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Teacher’s Resignation Letter Goes Viral: ‘I Tried to Do What I Could Within the System'

Teacher’s Resignation Letter Goes Viral: ‘I Tried to Do What I Could Within the System'

Wendy Bradshaw spent 14 years earning her education degrees, including her doctorate. After spending six years as a special education teacher in a Florida elementary school, she posted her resignation letter to her Facebook page and it quickly went viral.

Bradshaw made the decision to share her resignation letter to her page after she told ABC News that when she quit, she felt that no one in the school cared.

“…they just closed the door,” Bradshaw said to ABC News.

Prior to quitting, she said she did what she could “within the system” to address her issues with Florida’s curriculum and the education system in general- a system she calls full of practices “which are not only ineffective but actively harmful to child development and the learning process.”

She describes in her letter of resignation how her special needs children have been forced to cry with frustration “as they are asked to attempt tasks well out of their zone of proximal development.”

”My master’s degree work focused on behavior disorders, so I can say with confidence that it is not the children who are disordered,” she said in her post.

The disorder is in the system which requires them to attempt curriculum and demonstrate behaviors far beyond what is appropriate for their age The disorder is in the system which bars teachers from differentiating instruction meaningfully, which threatens disciplinary action if they decide their students need a five minute break from a difficult concept, or to extend a lesson which is exceptionally engaging. The disorder is in a system which has decided that students and teachers must be regimented to the minute and punished if they deviate. The disorder is in the system which values the scores on wildly inappropriate assessments more than teaching students in a meaningful and research based manner.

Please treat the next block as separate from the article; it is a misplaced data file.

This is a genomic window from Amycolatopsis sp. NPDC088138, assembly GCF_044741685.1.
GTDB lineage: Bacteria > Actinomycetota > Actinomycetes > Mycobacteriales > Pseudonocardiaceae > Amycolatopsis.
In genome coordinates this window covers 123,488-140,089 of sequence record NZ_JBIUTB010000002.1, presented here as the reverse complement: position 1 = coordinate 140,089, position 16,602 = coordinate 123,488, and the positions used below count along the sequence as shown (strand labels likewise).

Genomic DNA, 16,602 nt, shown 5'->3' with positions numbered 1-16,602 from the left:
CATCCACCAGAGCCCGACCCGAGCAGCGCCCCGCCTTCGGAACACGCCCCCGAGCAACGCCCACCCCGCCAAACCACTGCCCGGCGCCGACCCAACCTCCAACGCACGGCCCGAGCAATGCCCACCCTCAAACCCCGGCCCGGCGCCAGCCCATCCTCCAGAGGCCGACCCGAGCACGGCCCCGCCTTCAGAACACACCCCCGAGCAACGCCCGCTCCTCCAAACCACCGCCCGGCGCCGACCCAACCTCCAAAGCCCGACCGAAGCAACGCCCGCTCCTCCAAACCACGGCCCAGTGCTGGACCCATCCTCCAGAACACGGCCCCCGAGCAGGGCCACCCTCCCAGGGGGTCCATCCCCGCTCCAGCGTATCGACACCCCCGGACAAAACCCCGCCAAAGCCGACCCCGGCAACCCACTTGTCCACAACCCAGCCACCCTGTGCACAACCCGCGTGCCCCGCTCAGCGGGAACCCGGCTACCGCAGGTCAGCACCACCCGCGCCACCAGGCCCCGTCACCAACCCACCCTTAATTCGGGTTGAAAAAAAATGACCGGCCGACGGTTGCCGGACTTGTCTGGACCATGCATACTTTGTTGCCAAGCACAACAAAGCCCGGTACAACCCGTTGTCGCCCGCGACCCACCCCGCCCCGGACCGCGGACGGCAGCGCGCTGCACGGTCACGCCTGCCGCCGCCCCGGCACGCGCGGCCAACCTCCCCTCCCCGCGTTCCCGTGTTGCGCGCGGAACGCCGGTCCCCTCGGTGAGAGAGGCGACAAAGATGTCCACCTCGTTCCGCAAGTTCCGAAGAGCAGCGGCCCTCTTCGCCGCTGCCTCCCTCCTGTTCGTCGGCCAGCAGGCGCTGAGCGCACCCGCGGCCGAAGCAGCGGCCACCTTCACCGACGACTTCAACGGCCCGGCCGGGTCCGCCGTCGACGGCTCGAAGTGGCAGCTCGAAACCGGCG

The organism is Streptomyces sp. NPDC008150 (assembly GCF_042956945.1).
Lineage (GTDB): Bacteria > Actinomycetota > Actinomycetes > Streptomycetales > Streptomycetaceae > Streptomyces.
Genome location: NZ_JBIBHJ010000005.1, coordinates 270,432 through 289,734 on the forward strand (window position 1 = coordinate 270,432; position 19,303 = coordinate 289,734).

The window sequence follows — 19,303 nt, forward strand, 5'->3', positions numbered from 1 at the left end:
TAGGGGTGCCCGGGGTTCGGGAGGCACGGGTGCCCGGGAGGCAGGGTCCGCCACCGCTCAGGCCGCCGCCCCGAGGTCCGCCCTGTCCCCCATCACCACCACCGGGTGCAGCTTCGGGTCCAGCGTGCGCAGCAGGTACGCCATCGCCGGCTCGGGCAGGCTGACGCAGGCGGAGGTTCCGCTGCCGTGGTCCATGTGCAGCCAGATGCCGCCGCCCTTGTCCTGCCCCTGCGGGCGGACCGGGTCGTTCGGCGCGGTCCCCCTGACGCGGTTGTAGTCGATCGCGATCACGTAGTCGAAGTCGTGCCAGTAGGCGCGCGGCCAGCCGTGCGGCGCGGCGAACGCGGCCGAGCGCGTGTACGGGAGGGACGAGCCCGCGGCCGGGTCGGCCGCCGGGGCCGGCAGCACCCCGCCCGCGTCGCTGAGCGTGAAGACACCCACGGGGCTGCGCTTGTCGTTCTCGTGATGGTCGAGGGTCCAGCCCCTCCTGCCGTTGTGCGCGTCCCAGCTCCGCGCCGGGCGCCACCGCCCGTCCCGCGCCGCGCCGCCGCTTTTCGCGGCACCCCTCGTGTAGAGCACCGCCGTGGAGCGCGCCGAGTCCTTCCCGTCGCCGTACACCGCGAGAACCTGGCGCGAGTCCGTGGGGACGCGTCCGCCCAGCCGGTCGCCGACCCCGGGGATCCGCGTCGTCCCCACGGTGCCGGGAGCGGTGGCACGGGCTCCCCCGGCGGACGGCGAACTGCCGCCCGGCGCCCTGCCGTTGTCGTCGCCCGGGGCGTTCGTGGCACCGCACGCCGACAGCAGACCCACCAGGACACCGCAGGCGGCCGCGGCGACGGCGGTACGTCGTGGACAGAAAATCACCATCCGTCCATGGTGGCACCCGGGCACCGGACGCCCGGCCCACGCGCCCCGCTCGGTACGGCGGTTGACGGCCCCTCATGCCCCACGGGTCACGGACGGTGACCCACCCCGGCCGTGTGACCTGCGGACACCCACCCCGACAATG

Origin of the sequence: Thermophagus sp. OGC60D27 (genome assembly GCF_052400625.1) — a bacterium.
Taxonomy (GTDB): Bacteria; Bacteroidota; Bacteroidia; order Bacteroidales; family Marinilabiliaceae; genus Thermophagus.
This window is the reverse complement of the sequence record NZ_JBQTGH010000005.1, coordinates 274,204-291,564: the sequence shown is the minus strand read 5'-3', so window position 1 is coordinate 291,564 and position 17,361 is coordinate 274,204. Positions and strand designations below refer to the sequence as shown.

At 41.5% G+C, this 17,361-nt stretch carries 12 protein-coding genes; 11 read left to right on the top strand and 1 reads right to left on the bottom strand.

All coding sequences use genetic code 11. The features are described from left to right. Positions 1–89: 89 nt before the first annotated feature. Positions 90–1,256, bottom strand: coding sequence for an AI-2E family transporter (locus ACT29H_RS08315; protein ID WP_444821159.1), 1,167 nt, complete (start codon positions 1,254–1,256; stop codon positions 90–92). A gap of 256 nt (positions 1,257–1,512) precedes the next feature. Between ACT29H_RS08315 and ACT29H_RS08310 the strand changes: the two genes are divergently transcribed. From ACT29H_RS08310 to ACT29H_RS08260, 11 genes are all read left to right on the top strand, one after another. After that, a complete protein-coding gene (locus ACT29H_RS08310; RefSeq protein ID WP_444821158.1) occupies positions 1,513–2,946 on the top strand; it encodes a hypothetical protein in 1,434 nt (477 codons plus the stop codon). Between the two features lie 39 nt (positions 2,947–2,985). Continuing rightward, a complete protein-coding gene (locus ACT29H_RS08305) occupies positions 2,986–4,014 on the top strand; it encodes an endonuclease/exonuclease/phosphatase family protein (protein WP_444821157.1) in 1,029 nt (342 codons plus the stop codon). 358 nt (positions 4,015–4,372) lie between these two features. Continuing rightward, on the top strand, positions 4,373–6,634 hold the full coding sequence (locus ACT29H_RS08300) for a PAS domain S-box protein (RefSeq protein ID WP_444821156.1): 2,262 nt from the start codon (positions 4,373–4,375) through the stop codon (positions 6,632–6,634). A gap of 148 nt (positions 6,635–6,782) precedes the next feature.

In a response to her letter, Polk County Public Schools released a statement wishing Bradshaw the best and thanking her for her time, but said it would not be doing any interviews in response to the “personal matter of her decision,” said ABC News.

Bradshaw is not the first special education teacher to speak out against the curriculum required for special needs students, specifically through standardized testing.

In June, New York special education teacher Brian Zorn wrote a post for The Wall Street Journal where he said that Common Core and standardized testing was leaving his students behind.

Zorn described New York "statewide exams as 'six horrific days’ in his classroom [where] students who had begun to improve and build confidence throughout the year were forced to attempt to answer questions above their grade level.” 

Like Bradshaw, Zorn said that standardized tests reduced his special needs students to tears- succumbing to frustration after at-times not being able to understand a single question on the mandated exams.

See Bradshaw’s full resignation letter below:



Today I resigned from the school district. I would like to share with you what I gave them. Feel free to share it if it...

Posted by Wendy Bradshaw on Friday, October 23, 2015

Article by Nicole Gorman, Education World Contributor


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